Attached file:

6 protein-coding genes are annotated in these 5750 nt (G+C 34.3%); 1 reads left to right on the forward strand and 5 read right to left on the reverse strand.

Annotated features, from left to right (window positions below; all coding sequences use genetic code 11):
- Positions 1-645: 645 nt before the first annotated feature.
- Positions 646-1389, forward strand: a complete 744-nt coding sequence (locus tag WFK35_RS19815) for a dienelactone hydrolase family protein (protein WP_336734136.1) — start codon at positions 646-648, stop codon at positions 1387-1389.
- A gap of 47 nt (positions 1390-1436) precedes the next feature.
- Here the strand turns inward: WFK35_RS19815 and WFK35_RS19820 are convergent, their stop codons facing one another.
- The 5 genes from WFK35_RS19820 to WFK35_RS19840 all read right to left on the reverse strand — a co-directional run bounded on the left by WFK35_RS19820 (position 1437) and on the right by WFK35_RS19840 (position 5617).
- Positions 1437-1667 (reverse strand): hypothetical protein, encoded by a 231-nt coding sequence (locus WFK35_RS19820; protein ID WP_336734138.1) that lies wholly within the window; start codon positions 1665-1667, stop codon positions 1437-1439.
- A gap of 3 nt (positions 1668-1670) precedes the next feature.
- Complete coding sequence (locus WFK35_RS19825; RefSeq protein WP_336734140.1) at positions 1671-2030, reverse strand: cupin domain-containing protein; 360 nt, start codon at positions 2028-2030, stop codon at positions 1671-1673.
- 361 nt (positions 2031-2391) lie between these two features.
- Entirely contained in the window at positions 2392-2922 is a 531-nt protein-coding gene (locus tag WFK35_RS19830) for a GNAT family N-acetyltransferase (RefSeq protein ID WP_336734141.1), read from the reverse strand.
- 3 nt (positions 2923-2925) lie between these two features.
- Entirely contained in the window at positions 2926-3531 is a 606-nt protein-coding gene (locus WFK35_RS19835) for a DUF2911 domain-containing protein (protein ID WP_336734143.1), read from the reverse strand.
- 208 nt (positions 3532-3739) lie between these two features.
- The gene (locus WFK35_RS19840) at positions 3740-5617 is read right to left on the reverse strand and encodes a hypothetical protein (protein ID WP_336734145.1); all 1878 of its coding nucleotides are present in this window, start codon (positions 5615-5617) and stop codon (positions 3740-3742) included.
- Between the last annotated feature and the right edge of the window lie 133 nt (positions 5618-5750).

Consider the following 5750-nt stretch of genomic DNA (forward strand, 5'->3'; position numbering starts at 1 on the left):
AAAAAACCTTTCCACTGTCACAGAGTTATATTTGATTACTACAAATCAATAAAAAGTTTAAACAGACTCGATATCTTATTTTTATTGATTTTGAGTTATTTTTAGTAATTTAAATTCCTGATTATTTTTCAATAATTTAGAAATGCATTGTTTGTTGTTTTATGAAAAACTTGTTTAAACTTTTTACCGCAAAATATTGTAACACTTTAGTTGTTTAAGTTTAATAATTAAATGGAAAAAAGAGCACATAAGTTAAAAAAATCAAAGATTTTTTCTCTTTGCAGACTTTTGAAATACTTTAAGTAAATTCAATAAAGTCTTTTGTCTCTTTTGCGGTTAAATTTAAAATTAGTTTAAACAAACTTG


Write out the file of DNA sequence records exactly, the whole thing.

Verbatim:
6 protein-coding genes are annotated in these 5750 nt (G+C 34.3%); 1 reads left to right on the forward strand and 5 read right to left on the reverse strand.

Annotated features, from left to right (window positions below; all coding sequences use genetic code 11):
- Positions 1-645: 645 nt before the first annotated feature.
- Positions 646-1389, forward strand: a complete 744-nt coding sequence (locus tag WFK35_RS19815) for a dienelactone hydrolase family protein (protein WP_336734136.1) — start codon at positions 646-648, stop codon at positions 1387-1389.
- A gap of 47 nt (positions 1390-1436) precedes the next feature.
- Here the strand turns inward: WFK35_RS19815 and WFK35_RS19820 are convergent, their stop codons facing one another.
- The 5 genes from WFK35_RS19820 to WFK35_RS19840 all read right to left on the reverse strand — a co-directional run bounded on the left by WFK35_RS19820 (position 1437) and on the right by WFK35_RS19840 (position 5617).
- Positions 1437-1667 (reverse strand): hypothetical protein, encoded by a 231-nt coding sequence (locus WFK35_RS19820; protein ID WP_336734138.1) that lies wholly within the window; start codon positions 1665-1667, stop codon positions 1437-1439.
- A gap of 3 nt (positions 1668-1670) precedes the next feature.
- Complete coding sequence (locus WFK35_RS19825; RefSeq protein WP_336734140.1) at positions 1671-2030, reverse strand: cupin domain-containing protein; 360 nt, start codon at positions 2028-2030, stop codon at positions 1671-1673.
- 361 nt (positions 2031-2391) lie between these two features.
- Entirely contained in the window at positions 2392-2922 is a 531-nt protein-coding gene (locus tag WFK35_RS19830) for a GNAT family N-acetyltransferase (RefSeq protein ID WP_336734141.1), read from the reverse strand.
- 3 nt (positions 2923-2925) lie between these two features.
- Entirely contained in the window at positions 2926-3531 is a 606-nt protein-coding gene (locus WFK35_RS19835) for a DUF2911 domain-containing protein (protein ID WP_336734143.1), read from the reverse strand.
- 208 nt (positions 3532-3739) lie between these two features.
- The gene (locus WFK35_RS19840) at positions 3740-5617 is read right to left on the reverse strand and encodes a hypothetical protein (protein ID WP_336734145.1); all 1878 of its coding nucleotides are present in this window, start codon (positions 5615-5617) and stop codon (positions 3740-3742) included.
- Between the last annotated feature and the right edge of the window lie 133 nt (positions 5618-5750).

Consider the following 5750-nt stretch of genomic DNA (forward strand, 5'->3'; position numbering starts at 1 on the left):
AAAAAACCTTTCCACTGTCACAGAGTTATATTTGATTACTACAAATCAATAAAAAGTTTAAACAGACTCGATATCTTATTTTTATTGATTTTGAGTTATTTTTAGTAATTTAAATTCCTGATTATTTTTCAATAATTTAGAAATGCATTGTTTGTTGTTTTATGAAAAACTTGTTTAAACTTTTTACCGCAAAATATTGTAACACTTTAGTTGTTTAAGTTTAATAATTAAATGGAAAAAAGAGCACATAAGTTAAAAAAATCAAAGATTTTTTCTCTTTGCAGACTTTTGAAATACTTTAAGTAAATTCAATAAAGTCTTTTGTCTCTTTTGCGGTTAAATTTAAAATTAGTTTAAACAAACTTG